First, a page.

Space & Planetary Physics Seminar - Recent work on Uranus’ magnetosphere: Preparing for a flagship mission

Thursday 22 June 2023, 2:00pm to 3:00pm


C36 Physics and MS Teams

Open to

Alumni, Postgraduates, Public, Staff, Undergraduates


Registration not required - just turn up

Event Details

Recent work on Uranus’ magnetosphere: Preparing for a flagship mission by Dr Adam Masters (Imperial College London)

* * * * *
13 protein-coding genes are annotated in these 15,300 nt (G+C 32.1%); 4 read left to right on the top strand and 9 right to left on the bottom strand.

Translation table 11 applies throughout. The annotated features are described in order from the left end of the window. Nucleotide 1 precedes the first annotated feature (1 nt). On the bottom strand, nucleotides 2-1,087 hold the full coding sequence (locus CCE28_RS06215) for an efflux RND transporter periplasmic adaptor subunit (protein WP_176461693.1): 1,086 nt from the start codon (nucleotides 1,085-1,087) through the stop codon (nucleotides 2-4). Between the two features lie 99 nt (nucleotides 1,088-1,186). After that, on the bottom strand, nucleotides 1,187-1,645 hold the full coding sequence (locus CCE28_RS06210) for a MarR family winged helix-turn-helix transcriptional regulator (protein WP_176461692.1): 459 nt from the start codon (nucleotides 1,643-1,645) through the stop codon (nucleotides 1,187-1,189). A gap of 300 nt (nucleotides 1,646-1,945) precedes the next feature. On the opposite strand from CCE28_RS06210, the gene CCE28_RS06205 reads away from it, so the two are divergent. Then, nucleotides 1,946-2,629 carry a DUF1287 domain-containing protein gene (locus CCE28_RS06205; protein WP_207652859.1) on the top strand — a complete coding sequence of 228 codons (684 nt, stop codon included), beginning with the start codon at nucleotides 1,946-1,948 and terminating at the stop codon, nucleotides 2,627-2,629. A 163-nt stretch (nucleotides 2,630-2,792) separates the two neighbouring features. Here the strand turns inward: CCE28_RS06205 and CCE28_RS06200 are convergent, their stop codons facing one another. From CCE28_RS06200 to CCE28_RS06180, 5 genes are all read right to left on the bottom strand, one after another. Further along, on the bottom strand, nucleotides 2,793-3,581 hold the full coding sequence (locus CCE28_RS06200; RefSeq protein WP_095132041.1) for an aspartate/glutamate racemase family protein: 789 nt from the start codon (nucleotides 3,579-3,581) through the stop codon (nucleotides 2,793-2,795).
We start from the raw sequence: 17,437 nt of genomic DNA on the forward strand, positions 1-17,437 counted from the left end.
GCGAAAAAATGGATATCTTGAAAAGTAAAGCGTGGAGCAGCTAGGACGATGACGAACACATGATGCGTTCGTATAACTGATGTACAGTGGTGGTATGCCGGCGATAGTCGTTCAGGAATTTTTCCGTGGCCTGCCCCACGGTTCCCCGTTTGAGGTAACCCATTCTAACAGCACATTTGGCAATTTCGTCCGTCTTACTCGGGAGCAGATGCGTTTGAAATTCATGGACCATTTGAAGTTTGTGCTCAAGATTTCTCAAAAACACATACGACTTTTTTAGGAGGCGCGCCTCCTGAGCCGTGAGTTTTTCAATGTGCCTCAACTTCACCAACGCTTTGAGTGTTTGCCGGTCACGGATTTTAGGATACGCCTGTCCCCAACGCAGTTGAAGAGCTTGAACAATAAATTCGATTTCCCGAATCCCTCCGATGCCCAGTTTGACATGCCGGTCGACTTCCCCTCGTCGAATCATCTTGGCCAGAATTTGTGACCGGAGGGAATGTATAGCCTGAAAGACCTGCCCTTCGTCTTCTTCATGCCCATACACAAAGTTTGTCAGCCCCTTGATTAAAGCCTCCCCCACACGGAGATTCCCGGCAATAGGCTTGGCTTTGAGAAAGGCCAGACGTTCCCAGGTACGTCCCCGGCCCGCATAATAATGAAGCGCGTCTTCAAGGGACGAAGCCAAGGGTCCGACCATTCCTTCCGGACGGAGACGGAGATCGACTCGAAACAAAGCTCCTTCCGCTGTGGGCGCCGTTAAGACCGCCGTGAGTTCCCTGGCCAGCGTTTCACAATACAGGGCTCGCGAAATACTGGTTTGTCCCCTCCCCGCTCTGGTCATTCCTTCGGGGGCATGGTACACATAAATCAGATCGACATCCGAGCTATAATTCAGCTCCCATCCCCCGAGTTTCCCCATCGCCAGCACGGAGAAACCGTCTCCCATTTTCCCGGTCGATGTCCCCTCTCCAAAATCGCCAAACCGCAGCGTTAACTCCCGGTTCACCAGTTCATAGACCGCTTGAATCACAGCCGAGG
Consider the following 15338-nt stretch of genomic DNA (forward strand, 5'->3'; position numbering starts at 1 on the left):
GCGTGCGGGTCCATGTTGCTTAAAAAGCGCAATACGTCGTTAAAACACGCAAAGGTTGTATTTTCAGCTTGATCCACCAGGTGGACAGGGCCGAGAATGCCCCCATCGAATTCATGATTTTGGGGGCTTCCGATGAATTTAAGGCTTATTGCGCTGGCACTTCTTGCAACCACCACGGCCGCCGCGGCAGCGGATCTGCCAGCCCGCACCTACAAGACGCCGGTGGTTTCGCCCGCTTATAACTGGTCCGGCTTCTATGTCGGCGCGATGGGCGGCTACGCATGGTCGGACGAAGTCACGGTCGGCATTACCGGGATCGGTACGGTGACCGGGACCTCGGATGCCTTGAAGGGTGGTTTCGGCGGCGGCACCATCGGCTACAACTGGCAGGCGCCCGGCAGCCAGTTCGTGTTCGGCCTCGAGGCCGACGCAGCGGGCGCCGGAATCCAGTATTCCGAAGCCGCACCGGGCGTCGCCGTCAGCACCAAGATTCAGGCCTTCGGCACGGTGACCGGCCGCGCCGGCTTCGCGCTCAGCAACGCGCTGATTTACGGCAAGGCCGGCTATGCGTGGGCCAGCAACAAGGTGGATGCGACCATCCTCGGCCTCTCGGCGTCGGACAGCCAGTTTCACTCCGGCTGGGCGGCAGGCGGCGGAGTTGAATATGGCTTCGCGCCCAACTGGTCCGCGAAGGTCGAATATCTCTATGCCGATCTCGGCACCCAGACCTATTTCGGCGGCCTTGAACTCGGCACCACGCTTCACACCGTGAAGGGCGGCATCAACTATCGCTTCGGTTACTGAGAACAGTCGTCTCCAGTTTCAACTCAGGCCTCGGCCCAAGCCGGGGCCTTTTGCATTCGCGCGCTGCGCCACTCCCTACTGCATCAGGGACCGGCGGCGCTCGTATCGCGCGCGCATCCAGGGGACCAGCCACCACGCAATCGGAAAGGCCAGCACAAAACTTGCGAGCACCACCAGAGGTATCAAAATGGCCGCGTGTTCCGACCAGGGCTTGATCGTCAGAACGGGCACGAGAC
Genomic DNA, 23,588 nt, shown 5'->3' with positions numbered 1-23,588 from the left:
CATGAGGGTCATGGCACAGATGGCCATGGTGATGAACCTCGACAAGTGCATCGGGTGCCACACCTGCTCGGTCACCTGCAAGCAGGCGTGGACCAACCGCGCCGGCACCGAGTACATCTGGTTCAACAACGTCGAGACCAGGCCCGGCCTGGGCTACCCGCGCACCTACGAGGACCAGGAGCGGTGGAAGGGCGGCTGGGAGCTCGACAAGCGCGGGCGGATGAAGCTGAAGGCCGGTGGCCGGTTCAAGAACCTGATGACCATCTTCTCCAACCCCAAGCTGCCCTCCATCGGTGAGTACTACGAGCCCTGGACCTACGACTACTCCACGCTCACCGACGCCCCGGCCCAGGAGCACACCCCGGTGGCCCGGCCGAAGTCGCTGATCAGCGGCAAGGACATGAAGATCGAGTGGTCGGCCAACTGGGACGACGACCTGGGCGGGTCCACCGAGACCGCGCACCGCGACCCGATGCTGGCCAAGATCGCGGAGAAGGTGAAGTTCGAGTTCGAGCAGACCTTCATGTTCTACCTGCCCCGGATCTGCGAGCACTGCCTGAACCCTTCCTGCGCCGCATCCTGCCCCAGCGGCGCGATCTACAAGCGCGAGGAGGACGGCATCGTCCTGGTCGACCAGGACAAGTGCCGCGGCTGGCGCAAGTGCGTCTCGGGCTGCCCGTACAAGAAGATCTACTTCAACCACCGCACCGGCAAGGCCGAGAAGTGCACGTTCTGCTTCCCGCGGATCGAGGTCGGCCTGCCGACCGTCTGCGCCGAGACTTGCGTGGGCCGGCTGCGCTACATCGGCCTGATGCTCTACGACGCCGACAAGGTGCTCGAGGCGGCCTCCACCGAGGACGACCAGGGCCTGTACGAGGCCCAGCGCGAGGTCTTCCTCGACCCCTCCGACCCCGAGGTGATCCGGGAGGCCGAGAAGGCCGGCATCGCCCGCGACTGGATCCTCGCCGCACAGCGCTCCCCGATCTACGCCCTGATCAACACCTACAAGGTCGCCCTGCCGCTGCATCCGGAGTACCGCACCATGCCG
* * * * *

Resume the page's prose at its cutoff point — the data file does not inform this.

Uranus is the first of the ice giant planets, orbiting the Sun ~19 times farther than the Earth. The solar wind continually bombards the planet, which is shielded by its internally generated magnetic field. This creates a large, dynamic, and invisible environment of magnetic fields and charged particles around Uranus that we refer to as the planetary magnetosphere. Understanding this complex system is a core element of understanding how energy flows through the entire planetary system, and Uranus’ magnetosphere is both extreme and unusual in many respects. I will review what we currently know about Uranus’ magnetosphere, which is largely based on a single spacecraft encounter by Voyager 2 in 1986. I will highlight what makes this magnetosphere so extreme and unusual, reviewing topics including the solar wind interaction, magnetospheric dynamics, the radiation belts, and the asymmetric field of Uranus itself. I will include presentation of the results of some recent work on these topics that is motivated by NASA's planned Uranus orbiter, which will provide a route to answering the many open questions in this field.

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